Turkish Journal of Gastroenterology
Liver - Original Article

Changes on Hepatitis C virus genotype distribution in Western Turkey: Evaluation of twelve-year data

1.

Clinic of Medical Microbiology and Basic Immunology, Aydın State Hospital, Aydın, Turkey

2.

Department of Medical Microbiology, Akdeniz University School of Medicine, Antalya, Turkey

3.

Department of Medical Microbiology, Dokuz Eylül University School of Medicine, İzmir, Turkey

4.

Department of Biostatistics, Çukurova University School of Medicine, Adana, Turkey

5.

İzmir University of Economics School of Medicine, İzmir, Turkey

Turk J Gastroenterol 2020; 31: 128-135
DOI: 10.5152/tjg.2020.18798
Read: 359 Downloads: 106 Published: 04 March 2020

Background/Aims: Hepatitis C virus (HCV) prevalence is 1% in Turkey with genotype 1 being the predominant type traditionally. However unique geographical location of Turkey and increasing human migration in the region influences the epidemiology of the infection. The aim of this study was to determine the changes in distribution of HCV genotypes and risk factors.

Materials and Methods: In this retrospective single-center study, HCV genotyping results of 558 patients were evaluated in between 2005 and 2016.Three different HCV genotyping assays were used during the 12-year study period;restriction fragment length polymorphism (RFLP), Abbott Real Time HCV Genotype II and Bosphore HCV genotyping kit.

Results: The most prevalent HCV genotype was genotype 1 detected in 88.4% of the patients followed by genotype 3 (5.2%),genotype 4 (2.9%),genotype 2 (2.1%), mixed genotypes (1.1%) and genotype 5 (0.3%).Genotype 1a showed an increasing prevalence.There were 19 patients (3.4%) either of foreign nationalities or Turkish citizens living abroad. Genotype 3 was the most common type among these patients which 10.3% had intravenous drug use history.Syrian migrant population differed in terms of HCV genotypes.Genotype 5 detected in two Syrian patients, which is the first report of HCV type 5 in Western Turkey. Among the HCV genotype 4 infected patients, 31.3% were Syrians.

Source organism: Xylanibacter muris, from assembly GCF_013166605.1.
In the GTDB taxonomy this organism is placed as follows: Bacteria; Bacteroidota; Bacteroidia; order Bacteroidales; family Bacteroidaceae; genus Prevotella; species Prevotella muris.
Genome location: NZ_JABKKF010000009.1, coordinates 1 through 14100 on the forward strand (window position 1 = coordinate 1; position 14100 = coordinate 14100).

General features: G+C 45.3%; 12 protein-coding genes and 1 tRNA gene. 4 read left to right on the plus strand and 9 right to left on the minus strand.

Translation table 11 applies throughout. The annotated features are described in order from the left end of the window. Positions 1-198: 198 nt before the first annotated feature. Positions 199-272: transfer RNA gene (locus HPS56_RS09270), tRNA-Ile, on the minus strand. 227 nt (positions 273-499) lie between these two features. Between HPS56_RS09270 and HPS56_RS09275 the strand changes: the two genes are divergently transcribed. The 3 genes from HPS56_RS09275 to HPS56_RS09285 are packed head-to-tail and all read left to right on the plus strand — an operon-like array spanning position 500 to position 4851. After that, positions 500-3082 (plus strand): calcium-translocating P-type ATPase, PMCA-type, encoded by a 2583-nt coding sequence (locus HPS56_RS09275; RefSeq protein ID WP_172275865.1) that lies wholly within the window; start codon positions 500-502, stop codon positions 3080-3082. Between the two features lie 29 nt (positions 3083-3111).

Conclusion: Our study showed that although genotype 1b dominance continues, the distribution and prevalence of HCV genotypes are changing in our region mainly due to migration and increase in the frequency of patients with non-traditional risk factors such as intravenous drug use. Monitoring the epidemiology of HCV genotypes may provide guidance in treatment decisions.

Cite this article as: Duran AÇ, Çetinkaya ÖK, Sayıner AA, Şeydaoğlu G, Özkarataş E, Abacıoğlu H. Changes on Hepatitis C Virus Genotype Distribution in Western Turkey: Evaluation of Twelve-Year Data. Turk J Gastroenterol 2020; 31(2): 128-35.

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